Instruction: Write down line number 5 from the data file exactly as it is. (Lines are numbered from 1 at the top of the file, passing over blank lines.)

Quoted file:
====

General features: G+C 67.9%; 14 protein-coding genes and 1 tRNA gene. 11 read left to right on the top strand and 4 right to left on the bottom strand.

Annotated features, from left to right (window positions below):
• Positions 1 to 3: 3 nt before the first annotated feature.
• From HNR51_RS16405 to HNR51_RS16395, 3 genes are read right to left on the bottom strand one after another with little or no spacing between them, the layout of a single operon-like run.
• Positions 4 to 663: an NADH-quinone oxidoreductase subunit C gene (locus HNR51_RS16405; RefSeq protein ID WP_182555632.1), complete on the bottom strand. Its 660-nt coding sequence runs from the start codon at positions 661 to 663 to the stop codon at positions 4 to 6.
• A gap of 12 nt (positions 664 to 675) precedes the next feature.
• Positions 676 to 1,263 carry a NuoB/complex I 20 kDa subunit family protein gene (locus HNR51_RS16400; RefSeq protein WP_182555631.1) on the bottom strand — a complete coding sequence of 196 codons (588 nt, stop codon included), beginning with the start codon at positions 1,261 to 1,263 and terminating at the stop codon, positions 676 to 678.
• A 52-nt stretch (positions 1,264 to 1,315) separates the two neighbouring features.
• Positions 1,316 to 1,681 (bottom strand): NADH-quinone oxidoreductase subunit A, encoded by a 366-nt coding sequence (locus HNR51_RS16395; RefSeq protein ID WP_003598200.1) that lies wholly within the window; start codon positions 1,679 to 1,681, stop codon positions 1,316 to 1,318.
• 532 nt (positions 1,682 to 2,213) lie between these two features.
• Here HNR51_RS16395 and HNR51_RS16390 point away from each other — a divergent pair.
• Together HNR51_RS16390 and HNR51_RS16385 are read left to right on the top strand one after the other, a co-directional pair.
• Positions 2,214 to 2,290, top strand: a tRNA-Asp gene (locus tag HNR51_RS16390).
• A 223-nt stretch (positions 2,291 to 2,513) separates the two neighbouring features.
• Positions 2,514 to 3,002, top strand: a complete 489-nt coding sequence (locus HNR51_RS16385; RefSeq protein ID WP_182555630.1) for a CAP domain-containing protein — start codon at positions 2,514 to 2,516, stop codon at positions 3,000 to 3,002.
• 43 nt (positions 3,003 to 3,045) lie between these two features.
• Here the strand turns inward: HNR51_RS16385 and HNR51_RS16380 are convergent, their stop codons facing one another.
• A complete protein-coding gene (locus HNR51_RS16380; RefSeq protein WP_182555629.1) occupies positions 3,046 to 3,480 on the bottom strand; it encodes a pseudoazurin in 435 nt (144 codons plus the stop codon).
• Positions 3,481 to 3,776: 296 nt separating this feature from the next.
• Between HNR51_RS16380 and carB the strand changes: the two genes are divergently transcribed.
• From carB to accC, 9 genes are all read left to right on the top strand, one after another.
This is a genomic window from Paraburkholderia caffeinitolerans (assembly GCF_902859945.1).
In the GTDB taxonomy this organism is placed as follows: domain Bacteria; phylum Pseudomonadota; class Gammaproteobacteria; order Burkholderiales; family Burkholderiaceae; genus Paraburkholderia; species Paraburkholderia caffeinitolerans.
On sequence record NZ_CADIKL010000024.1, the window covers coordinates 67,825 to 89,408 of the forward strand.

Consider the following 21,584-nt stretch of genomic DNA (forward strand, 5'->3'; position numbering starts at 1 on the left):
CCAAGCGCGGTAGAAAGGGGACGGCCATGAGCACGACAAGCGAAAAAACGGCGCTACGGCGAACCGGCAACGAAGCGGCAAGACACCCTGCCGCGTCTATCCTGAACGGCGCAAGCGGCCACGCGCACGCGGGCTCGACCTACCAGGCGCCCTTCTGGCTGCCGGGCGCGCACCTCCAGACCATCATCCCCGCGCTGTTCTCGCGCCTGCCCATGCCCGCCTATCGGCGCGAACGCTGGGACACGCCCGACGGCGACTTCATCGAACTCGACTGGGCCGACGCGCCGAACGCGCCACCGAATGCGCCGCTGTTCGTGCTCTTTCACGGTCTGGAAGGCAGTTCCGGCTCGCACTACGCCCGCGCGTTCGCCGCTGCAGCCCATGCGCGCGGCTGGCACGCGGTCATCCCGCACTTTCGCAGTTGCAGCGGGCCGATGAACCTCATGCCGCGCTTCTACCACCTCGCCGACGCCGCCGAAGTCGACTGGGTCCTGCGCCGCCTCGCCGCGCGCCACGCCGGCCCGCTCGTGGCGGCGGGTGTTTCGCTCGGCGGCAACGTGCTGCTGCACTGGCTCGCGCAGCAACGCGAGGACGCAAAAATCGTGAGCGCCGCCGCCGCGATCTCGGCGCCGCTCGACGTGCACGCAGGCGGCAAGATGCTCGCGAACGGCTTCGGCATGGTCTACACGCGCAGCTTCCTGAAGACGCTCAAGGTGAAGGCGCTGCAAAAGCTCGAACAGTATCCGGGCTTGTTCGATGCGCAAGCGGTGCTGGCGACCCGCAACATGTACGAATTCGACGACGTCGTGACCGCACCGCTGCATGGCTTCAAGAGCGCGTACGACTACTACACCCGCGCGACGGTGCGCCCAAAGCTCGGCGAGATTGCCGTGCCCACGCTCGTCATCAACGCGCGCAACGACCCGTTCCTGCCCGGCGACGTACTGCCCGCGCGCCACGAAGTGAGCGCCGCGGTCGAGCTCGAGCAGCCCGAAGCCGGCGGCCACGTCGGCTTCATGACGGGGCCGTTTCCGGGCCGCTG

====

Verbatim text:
• Positions 4 to 663: an NADH-quinone oxidoreductase subunit C gene (locus HNR51_RS16405; RefSeq protein ID WP_182555632.1), complete on the bottom strand. Its 660-nt coding sequence runs from the start codon at positions 661 to 663 to the stop codon at positions 4 to 6.